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Published: March 20, 2020

Last Updated: October 21, 2022

Most tax returns, corporate or personal, are usually assessed as filed by the taxpayer. In some cases, however, Revenue Canada will disagree with the taxpayer’s return, and impose additional taxes. This can occur due to an arithmetic or clerical error. Or there may be a dispute as to the appropriate treatment of a deduction claimed. This is especially common for a corporation being audited.

When a Notice of Assessment or Reassessment is received by a taxpayer indicating that taxes are due, there are procedures designed to permit the taxpayer to challenge any increased tax assessment. Provided that the dollar amount is sufficiently high, a professional, either the accountant who prepared the return or if there are technical or tax interpretation issues one of our experienced Toronto tax lawyers, should be involved from the outset. Our team knows how to dispute CRA reassessments and we have years of experience dealing with CRA tax auditors.

When dealing with a tax auditor who intends to issue a tax reassessment, your professional Canadian tax lawyer should discuss the proposed changes with him or her. Set out your position with respect to any disputed tax points, and the sections of the Income Tax Act and previously decided cases which support it. Explain why you took the positions which you did. The situation can sometimes be resolved with a reasonable compromise.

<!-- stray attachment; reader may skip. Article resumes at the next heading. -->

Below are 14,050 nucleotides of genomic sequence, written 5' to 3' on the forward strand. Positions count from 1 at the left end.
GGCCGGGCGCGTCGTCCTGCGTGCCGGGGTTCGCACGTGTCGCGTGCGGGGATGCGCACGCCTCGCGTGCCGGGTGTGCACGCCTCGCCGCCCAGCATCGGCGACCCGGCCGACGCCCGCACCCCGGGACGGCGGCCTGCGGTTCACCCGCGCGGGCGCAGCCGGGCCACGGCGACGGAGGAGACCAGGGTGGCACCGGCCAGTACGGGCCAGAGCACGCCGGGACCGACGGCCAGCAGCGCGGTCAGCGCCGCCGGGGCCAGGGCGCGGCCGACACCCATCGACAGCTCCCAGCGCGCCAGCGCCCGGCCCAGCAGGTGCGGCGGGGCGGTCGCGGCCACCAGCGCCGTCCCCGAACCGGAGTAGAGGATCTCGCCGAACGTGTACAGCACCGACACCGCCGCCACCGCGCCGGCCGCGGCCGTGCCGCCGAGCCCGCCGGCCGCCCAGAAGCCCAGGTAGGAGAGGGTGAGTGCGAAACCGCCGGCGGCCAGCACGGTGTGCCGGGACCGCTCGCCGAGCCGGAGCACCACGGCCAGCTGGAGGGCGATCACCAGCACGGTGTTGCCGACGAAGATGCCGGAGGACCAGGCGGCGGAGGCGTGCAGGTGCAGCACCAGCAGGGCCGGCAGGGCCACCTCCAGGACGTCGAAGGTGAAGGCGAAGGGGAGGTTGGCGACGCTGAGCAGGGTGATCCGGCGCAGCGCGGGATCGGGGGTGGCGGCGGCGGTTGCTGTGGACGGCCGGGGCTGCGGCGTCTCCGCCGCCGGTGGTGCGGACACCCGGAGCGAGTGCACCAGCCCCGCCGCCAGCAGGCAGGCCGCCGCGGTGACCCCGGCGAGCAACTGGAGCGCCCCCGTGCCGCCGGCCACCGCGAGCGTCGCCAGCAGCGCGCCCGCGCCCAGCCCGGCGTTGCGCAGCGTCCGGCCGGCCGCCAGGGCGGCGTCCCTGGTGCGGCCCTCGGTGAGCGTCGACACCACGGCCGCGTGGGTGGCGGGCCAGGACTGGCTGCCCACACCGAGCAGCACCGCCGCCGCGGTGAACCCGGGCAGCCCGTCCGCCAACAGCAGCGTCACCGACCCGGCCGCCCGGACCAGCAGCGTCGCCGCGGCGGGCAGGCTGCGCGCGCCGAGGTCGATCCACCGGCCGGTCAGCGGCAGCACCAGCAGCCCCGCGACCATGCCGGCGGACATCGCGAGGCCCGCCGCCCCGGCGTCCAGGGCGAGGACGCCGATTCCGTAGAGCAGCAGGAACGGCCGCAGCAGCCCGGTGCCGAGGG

Time Limitation to file a tax Notice of Objection

An individual taxpayer usually has until April 30th of the following year to file a Notice of Objection to a Notice of Assessment or Reassessment. For previous taxation years there is a time period of 90 days from the date of mailing of the Notice of Reassessment. However this date can vary and should therefore be verified with a professional Ontario tax attorney.

A corporate taxpayer has 90 days from the date of mailing of a Notice of Assessment or Reassessment in which to file a formal Notice of Objection.

Filing this Notice of Objection is the key to the appeal process. It preserves a taxpayer’s rights under the Income Tax Act, and is the first step which must be taken before any action can be commenced in the Courts.

A Notice of Objection, which is usually prepared on a prescribed form, must set out the reasons for the objection and all relevant facts pertaining to it. Normally the relevant sections of the Income Tax Act are also cited. A separate Notice of Objection must be prepared for every year in dispute, even if the facts and issues are identical.

Since the Objection can be used as evidence in Court by the Minister of National Revenue, and because allegations of fact or omissions of fact may be binding in Court even if they hurt the case, it is important to ensure not only that the Objection is filed on a timely basis but that the contents are carefully considered, are accurate and include all key facts and are drafted by one of our experienced Calgary tax appeal attorneys.

The Objection must be sent to the Deputy Minister of National Revenue for Taxation in Ottawa. It is a good idea to file it by registered mail to have evidence that it was sent. When it is received in Ottawa, a copy is sent to the local District Taxation Office for an independent review by the Revenue Canada Appeals Section.